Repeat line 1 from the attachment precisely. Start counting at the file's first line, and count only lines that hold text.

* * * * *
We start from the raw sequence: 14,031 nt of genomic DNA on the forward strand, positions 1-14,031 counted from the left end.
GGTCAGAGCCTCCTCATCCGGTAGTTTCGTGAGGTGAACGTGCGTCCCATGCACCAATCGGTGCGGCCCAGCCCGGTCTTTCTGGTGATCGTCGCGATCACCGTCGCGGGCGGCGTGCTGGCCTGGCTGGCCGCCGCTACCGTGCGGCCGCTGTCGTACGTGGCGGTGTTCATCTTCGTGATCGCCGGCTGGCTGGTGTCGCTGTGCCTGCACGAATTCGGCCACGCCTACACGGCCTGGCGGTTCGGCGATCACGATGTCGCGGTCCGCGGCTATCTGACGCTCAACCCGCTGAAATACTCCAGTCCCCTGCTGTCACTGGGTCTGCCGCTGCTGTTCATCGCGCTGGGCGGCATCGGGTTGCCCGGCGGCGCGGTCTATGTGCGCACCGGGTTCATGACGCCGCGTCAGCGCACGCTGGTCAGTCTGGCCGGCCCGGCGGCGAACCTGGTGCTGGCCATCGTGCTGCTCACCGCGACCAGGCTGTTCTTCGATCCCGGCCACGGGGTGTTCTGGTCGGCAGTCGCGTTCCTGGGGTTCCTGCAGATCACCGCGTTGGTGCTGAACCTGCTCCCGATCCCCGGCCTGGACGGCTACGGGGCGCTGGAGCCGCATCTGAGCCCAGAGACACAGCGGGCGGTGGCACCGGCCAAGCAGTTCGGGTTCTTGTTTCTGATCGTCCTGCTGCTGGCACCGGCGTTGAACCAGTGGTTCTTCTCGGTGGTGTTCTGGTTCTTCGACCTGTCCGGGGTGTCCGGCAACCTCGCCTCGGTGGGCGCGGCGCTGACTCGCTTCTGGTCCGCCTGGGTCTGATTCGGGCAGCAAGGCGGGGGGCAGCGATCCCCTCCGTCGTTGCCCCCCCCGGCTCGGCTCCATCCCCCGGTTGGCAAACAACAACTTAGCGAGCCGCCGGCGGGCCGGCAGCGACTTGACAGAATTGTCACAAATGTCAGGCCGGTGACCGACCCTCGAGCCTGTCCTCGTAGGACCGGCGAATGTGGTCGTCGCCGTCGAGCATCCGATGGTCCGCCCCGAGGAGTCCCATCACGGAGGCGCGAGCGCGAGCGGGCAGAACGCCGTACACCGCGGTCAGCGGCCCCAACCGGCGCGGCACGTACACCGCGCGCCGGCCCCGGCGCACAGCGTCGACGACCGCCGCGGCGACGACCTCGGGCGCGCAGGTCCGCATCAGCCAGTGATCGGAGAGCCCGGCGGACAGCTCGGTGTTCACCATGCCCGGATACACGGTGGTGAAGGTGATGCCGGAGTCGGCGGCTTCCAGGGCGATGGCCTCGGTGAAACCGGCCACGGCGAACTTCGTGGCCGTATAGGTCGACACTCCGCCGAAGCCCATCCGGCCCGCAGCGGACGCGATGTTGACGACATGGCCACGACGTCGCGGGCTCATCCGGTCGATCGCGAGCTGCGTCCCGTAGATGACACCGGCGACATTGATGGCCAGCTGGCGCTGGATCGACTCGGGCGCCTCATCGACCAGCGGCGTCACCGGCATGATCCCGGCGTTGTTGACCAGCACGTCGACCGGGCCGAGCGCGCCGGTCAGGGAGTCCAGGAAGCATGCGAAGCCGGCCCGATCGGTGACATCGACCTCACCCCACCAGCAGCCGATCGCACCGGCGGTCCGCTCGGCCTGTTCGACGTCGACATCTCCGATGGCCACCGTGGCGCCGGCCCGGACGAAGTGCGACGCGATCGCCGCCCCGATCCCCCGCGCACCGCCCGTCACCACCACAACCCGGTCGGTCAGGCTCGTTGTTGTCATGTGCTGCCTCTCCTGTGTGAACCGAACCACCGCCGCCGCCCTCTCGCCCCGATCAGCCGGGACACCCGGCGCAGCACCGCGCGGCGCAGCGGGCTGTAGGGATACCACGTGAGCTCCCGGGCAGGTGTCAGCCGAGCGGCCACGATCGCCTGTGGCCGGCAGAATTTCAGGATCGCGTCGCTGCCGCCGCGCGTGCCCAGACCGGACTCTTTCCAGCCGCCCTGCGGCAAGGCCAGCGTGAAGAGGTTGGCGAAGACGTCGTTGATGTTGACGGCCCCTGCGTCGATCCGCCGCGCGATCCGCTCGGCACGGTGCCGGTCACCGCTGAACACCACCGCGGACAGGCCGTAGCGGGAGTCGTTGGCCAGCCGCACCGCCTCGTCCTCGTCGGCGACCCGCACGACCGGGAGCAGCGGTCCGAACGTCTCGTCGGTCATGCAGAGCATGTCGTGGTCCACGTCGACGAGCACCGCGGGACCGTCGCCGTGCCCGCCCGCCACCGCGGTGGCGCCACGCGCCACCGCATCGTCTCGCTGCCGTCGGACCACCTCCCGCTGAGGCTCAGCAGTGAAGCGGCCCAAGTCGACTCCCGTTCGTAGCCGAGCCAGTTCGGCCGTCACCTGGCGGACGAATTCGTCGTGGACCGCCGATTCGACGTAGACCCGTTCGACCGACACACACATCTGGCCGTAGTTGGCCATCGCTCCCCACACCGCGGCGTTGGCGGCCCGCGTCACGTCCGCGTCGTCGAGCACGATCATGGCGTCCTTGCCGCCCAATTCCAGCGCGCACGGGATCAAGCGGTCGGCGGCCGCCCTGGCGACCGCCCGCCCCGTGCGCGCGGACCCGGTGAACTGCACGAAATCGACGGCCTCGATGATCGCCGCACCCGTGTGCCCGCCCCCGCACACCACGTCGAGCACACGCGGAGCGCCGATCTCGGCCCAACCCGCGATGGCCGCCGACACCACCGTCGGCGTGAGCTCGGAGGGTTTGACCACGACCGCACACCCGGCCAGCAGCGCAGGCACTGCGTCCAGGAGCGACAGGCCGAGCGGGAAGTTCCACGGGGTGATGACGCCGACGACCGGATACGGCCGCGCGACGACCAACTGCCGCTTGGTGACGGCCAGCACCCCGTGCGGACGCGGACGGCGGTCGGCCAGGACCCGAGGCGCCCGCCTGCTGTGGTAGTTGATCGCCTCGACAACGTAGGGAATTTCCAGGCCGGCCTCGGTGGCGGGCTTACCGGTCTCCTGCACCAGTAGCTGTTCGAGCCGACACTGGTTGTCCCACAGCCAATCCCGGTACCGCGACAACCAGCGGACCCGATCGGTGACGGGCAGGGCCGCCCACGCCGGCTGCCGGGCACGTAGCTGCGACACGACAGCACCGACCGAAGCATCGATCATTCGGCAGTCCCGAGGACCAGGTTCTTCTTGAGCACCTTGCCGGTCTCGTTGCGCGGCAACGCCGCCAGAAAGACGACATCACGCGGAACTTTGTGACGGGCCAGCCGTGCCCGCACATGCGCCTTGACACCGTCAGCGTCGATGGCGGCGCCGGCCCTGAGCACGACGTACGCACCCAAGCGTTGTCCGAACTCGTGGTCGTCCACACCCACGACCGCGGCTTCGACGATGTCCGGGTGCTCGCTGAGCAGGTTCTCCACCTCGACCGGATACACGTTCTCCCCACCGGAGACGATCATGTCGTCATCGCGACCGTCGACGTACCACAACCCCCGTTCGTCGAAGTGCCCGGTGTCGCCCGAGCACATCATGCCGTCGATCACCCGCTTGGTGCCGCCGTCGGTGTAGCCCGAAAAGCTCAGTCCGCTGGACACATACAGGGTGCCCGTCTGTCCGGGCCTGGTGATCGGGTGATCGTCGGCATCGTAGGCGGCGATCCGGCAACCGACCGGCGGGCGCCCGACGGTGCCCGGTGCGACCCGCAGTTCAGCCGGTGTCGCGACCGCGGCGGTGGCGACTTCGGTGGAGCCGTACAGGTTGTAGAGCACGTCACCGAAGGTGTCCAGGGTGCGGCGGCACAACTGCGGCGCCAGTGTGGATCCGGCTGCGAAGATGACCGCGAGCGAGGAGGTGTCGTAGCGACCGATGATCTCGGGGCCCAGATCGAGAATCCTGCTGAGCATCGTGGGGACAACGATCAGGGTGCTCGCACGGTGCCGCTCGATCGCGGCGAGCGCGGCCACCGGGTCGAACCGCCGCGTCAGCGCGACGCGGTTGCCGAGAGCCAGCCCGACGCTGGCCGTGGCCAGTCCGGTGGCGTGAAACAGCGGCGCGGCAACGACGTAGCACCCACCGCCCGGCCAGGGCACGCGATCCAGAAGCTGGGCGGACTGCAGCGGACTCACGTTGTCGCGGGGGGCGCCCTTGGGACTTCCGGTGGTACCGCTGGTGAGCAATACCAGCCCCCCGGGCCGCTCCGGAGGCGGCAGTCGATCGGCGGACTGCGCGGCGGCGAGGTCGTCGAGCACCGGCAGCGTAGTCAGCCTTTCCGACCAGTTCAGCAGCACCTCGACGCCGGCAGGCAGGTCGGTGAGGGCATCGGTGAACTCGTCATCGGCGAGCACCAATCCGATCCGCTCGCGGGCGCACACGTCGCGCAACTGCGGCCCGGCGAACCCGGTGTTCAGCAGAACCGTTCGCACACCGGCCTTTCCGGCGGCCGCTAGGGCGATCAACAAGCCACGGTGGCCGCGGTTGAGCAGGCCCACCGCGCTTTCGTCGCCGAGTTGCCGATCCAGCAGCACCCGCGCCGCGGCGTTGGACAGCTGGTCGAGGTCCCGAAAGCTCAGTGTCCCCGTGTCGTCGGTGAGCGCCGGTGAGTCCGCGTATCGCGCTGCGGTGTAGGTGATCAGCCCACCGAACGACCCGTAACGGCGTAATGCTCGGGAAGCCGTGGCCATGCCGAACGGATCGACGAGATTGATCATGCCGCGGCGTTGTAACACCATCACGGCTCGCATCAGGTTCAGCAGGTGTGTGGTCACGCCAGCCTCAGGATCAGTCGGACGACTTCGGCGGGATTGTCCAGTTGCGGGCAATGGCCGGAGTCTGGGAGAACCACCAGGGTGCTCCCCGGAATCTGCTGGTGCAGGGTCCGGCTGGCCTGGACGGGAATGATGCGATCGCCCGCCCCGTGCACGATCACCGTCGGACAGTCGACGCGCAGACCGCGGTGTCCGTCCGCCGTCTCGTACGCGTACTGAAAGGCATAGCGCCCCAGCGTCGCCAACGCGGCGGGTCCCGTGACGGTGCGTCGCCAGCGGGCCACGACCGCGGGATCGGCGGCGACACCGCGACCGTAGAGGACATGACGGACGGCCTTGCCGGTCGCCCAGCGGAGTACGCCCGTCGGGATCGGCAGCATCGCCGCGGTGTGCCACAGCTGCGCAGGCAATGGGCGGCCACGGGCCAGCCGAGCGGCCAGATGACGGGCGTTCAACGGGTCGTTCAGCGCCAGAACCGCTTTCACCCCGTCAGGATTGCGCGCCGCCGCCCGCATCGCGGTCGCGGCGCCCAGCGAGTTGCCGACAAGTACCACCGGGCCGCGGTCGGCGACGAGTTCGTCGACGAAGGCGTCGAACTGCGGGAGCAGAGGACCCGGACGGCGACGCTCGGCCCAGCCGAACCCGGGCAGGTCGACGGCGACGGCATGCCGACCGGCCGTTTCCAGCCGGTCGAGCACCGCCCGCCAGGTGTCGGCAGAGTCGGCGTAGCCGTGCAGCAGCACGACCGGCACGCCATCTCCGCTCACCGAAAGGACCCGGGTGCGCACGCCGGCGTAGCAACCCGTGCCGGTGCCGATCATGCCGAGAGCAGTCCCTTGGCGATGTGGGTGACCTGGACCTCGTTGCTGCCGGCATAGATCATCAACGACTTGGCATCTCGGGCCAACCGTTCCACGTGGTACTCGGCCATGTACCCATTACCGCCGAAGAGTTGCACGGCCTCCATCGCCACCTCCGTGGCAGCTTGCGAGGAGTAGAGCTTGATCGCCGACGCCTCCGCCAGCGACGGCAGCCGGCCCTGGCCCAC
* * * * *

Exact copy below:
We start from the raw sequence: 14,031 nt of genomic DNA on the forward strand, positions 1-14,031 counted from the left end.